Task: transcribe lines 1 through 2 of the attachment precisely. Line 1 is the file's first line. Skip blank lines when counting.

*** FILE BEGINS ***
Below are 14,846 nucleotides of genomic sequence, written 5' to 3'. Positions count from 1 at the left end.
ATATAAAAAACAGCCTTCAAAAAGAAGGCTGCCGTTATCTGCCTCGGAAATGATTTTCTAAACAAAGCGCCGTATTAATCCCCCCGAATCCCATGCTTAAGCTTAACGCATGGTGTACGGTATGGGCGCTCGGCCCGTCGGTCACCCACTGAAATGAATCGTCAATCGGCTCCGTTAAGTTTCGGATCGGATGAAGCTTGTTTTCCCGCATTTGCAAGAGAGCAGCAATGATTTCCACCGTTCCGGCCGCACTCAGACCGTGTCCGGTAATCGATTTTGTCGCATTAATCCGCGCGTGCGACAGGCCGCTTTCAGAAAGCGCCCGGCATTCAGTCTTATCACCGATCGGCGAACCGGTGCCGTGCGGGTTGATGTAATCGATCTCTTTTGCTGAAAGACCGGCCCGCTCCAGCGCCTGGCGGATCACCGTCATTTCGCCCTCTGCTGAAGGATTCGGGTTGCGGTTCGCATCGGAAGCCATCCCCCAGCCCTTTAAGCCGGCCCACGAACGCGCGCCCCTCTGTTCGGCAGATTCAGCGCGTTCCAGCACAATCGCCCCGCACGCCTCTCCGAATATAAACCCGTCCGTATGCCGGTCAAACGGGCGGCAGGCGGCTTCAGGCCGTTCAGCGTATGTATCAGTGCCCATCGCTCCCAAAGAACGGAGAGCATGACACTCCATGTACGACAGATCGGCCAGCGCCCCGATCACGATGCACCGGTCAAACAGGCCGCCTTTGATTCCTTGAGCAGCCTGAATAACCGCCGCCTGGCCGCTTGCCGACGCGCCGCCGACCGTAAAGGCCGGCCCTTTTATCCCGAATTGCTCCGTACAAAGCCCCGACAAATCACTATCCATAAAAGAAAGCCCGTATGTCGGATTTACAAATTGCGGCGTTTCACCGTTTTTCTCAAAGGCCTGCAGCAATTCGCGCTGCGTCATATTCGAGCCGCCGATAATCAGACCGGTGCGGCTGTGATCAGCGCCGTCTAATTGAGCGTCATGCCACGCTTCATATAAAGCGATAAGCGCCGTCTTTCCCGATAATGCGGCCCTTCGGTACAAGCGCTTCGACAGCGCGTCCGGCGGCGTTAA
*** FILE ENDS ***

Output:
Below are 14,846 nucleotides of genomic sequence, written 5' to 3'. Positions count from 1 at the left end.
ATATAAAAAACAGCCTTCAAAAAGAAGGCTGCCGTTATCTGCCTCGGAAATGATTTTCTAAACAAAGCGCCGTATTAATCCCCCCGAATCCCATGCTTAAGCTTAACGCATGGTGTACGGTATGGGCGCTCGGCCCGTCGGTCACCCACTGAAATGAATCGTCAATCGGCTCCGTTAAGTTTCGGATCGGATGAAGCTTGTTTTCCCGCATTTGCAAGAGAGCAGCAATGATTTCCACCGTTCCGGCCGCACTCAGACCGTGTCCGGTAATCGATTTTGTCGCATTAATCCGCGCGTGCGACAGGCCGCTTTCAGAAAGCGCCCGGCATTCAGTCTTATCACCGATCGGCGAACCGGTGCCGTGCGGGTTGATGTAATCGATCTCTTTTGCTGAAAGACCGGCCCGCTCCAGCGCCTGGCGGATCACCGTCATTTCGCCCTCTGCTGAAGGATTCGGGTTGCGGTTCGCATCGGAAGCCATCCCCCAGCCCTTTAAGCCGGCCCACGAACGCGCGCCCCTCTGTTCGGCAGATTCAGCGCGTTCCAGCACAATCGCCCCGCACGCCTCTCCGAATATAAACCCGTCCGTATGCCGGTCAAACGGGCGGCAGGCGGCTTCAGGCCGTTCAGCGTATGTATCAGTGCCCATCGCTCCCAAAGAACGGAGAGCATGACACTCCATGTACGACAGATCGGCCAGCGCCCCGATCACGATGCACCGGTCAAACAGGCCGCCTTTGATTCCTTGAGCAGCCTGAATAACCGCCGCCTGGCCGCTTGCCGACGCGCCGCCGACCGTAAAGGCCGGCCCTTTTATCCCGAATTGCTCCGTACAAAGCCCCGACAAATCACTATCCATAAAAGAAAGCCCGTATGTCGGATTTACAAATTGCGGCGTTTCACCGTTTTTCTCAAAGGCCTGCAGCAATTCGCGCTGCGTCATATTCGAGCCGCCGATAATCAGACCGGTGCGGCTGTGATCAGCGCCGTCTAATTGAGCGTCATGCCACGCTTCATATAAAGCGATAAGCGCCGTCTTTCCCGATAATGCGGCCCTTCGGTACAAGCGCTTCGACAGCGCGTCCGGCGGCGTTAA